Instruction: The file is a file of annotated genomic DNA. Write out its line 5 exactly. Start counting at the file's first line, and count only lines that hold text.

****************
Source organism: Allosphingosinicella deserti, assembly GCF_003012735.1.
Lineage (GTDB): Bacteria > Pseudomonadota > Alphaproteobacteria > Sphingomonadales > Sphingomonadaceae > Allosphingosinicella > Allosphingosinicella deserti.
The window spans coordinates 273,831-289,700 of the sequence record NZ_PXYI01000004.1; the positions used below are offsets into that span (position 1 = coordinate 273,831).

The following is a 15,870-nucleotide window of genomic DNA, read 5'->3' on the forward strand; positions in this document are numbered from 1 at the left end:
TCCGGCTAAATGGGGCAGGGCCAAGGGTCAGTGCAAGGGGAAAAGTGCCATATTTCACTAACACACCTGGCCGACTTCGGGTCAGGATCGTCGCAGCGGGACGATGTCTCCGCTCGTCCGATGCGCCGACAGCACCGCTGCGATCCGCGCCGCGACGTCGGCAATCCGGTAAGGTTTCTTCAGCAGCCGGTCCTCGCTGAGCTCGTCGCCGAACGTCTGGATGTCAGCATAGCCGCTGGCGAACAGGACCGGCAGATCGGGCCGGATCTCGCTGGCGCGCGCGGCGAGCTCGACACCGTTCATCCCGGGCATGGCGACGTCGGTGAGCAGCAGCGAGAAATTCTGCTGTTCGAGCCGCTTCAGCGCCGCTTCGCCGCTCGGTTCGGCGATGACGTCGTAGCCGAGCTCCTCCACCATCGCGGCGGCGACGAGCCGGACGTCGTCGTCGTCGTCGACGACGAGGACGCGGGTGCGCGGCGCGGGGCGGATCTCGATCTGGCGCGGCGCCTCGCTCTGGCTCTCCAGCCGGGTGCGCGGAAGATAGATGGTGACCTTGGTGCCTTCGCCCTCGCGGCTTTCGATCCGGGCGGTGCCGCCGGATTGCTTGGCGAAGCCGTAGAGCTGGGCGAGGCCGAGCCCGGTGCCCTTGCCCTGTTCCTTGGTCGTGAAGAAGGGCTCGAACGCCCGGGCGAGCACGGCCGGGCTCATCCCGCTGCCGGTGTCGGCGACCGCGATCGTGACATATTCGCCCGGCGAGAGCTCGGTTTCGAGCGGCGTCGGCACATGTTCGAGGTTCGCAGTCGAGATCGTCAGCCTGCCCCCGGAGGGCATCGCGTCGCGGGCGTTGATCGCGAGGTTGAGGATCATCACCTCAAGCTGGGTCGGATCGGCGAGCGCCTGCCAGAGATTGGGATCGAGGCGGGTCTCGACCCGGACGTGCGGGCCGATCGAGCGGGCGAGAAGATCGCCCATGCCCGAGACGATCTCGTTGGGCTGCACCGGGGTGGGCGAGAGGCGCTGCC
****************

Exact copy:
TCCGGCTAAATGGGGCAGGGCCAAGGGTCAGTGCAAGGGGAAAAGTGCCATATTTCACTAACACACCTGGCCGACTTCGGGTCAGGATCGTCGCAGCGGGACGATGTCTCCGCTCGTCCGATGCGCCGACAGCACCGCTGCGATCCGCGCCGCGACGTCGGCAATCCGGTAAGGTTTCTTCAGCAGCCGGTCCTCGCTGAGCTCGTCGCCGAACGTCTGGATGTCAGCATAGCCGCTGGCGAACAGGACCGGCAGATCGGGCCGGATCTCGCTGGCGCGCGCGGCGAGCTCGACACCGTTCATCCCGGGCATGGCGACGTCGGTGAGCAGCAGCGAGAAATTCTGCTGTTCGAGCCGCTTCAGCGCCGCTTCGCCGCTCGGTTCGGCGATGACGTCGTAGCCGAGCTCCTCCACCATCGCGGCGGCGACGAGCCGGACGTCGTCGTCGTCGTCGACGACGAGGACGCGGGTGCGCGGCGCGGGGCGGATCTCGATCTGGCGCGGCGCCTCGCTCTGGCTCTCCAGCCGGGTGCGCGGAAGATAGATGGTGACCTTGGTGCCTTCGCCCTCGCGGCTTTCGATCCGGGCGGTGCCGCCGGATTGCTTGGCGAAGCCGTAGAGCTGGGCGAGGCCGAGCCCGGTGCCCTTGCCCTGTTCCTTGGTCGTGAAGAAGGGCTCGAACGCCCGGGCGAGCACGGCCGGGCTCATCCCGCTGCCGGTGTCGGCGACCGCGATCGTGACATATTCGCCCGGCGAGAGCTCGGTTTCGAGCGGCGTCGGCACATGTTCGAGGTTCGCAGTCGAGATCGTCAGCCTGCCCCCGGAGGGCATCGCGTCGCGGGCGTTGATCGCGAGGTTGAGGATCATCACCTCAAGCTGGGTCGGATCGGCGAGCGCCTGCCAGAGATTGGGATCGAGGCGGGTCTCGACCCGGACGTGCGGGCCGATCGAGCGGGCGAGAAGATCGCCCATGCCCGAGACGATCTCGTTGGGCTGCACCGGGGTGGGCGAGAGGCGCTGCC